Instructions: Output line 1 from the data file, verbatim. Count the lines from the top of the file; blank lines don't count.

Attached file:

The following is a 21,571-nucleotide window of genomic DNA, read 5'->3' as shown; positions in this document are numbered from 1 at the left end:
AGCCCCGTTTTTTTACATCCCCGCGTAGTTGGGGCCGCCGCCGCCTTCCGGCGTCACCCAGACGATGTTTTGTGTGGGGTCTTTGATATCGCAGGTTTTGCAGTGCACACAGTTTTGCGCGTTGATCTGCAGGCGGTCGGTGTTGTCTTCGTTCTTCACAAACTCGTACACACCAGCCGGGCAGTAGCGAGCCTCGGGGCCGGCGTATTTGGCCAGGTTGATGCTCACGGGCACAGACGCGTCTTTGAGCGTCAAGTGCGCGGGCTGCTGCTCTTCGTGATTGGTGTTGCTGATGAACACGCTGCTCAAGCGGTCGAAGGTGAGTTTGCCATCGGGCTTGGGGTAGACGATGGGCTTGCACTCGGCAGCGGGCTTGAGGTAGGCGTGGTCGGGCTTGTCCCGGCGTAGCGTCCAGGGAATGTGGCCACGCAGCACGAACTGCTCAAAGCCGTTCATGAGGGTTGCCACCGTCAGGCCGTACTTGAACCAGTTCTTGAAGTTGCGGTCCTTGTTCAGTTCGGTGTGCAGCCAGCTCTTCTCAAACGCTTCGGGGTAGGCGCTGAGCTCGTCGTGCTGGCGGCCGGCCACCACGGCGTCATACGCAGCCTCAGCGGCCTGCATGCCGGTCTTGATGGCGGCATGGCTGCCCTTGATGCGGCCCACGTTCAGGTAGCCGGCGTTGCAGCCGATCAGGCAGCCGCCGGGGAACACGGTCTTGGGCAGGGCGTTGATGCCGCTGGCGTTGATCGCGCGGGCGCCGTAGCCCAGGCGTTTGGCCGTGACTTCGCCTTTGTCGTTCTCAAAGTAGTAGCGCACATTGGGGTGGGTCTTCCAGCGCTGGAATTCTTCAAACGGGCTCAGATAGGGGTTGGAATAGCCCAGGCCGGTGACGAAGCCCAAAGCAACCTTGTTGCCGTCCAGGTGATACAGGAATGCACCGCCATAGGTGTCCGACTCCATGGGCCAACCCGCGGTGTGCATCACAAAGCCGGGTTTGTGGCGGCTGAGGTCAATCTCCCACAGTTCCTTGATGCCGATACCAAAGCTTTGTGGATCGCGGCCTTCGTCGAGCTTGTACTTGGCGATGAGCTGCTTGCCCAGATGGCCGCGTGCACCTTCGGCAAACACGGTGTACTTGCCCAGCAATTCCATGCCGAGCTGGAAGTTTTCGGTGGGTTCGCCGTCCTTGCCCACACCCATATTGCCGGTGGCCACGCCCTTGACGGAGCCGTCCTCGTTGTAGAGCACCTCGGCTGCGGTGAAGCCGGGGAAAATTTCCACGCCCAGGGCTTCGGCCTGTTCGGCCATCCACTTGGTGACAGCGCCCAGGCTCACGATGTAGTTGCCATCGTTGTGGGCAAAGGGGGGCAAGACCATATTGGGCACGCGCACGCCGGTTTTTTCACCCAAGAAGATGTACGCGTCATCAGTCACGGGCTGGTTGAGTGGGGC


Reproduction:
The following is a 21,571-nucleotide window of genomic DNA, read 5'->3' as shown; positions in this document are numbered from 1 at the left end: